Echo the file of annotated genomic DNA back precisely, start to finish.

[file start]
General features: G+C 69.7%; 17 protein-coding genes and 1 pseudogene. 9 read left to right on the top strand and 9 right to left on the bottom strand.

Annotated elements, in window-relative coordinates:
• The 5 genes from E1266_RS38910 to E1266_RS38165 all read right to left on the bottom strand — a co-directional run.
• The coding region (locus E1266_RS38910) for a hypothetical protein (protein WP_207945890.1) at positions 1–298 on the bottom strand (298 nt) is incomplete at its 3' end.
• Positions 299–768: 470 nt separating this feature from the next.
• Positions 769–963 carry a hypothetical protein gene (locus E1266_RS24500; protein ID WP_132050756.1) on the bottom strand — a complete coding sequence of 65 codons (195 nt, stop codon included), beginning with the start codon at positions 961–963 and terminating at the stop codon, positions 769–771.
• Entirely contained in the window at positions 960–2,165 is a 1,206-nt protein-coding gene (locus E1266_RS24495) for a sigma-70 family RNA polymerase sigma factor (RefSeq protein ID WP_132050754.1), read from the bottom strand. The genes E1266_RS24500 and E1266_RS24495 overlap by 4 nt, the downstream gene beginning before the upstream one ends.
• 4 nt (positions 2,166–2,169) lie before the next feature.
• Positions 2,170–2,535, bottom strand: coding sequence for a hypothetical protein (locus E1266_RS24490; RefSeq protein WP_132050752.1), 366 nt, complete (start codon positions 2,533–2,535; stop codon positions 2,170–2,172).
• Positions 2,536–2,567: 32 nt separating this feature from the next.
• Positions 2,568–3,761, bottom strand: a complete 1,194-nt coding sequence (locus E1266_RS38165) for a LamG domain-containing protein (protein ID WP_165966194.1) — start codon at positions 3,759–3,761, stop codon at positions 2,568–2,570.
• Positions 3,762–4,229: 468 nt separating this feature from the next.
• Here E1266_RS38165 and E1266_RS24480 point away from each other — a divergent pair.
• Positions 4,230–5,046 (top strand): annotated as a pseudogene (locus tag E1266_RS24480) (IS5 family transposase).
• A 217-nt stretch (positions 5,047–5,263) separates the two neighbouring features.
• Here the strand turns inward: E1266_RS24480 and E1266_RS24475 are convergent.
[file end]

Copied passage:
General features: G+C 69.7%; 17 protein-coding genes and 1 pseudogene. 9 read left to right on the top strand and 9 right to left on the bottom strand.

Annotated elements, in window-relative coordinates:
• The 5 genes from E1266_RS38910 to E1266_RS38165 all read right to left on the bottom strand — a co-directional run.
• The coding region (locus E1266_RS38910) for a hypothetical protein (protein WP_207945890.1) at positions 1–298 on the bottom strand (298 nt) is incomplete at its 3' end.
• Positions 299–768: 470 nt separating this feature from the next.
• Positions 769–963 carry a hypothetical protein gene (locus E1266_RS24500; protein ID WP_132050756.1) on the bottom strand — a complete coding sequence of 65 codons (195 nt, stop codon included), beginning with the start codon at positions 961–963 and terminating at the stop codon, positions 769–771.
• Entirely contained in the window at positions 960–2,165 is a 1,206-nt protein-coding gene (locus E1266_RS24495) for a sigma-70 family RNA polymerase sigma factor (RefSeq protein ID WP_132050754.1), read from the bottom strand. The genes E1266_RS24500 and E1266_RS24495 overlap by 4 nt, the downstream gene beginning before the upstream one ends.
• 4 nt (positions 2,166–2,169) lie before the next feature.
• Positions 2,170–2,535, bottom strand: coding sequence for a hypothetical protein (locus E1266_RS24490; RefSeq protein WP_132050752.1), 366 nt, complete (start codon positions 2,533–2,535; stop codon positions 2,170–2,172).
• Positions 2,536–2,567: 32 nt separating this feature from the next.
• Positions 2,568–3,761, bottom strand: a complete 1,194-nt coding sequence (locus E1266_RS38165) for a LamG domain-containing protein (protein ID WP_165966194.1) — start codon at positions 3,759–3,761, stop codon at positions 2,568–2,570.
• Positions 3,762–4,229: 468 nt separating this feature from the next.
• Here E1266_RS38165 and E1266_RS24480 point away from each other — a divergent pair.
• Positions 4,230–5,046 (top strand): annotated as a pseudogene (locus tag E1266_RS24480) (IS5 family transposase).
• A 217-nt stretch (positions 5,047–5,263) separates the two neighbouring features.
• Here the strand turns inward: E1266_RS24480 and E1266_RS24475 are convergent.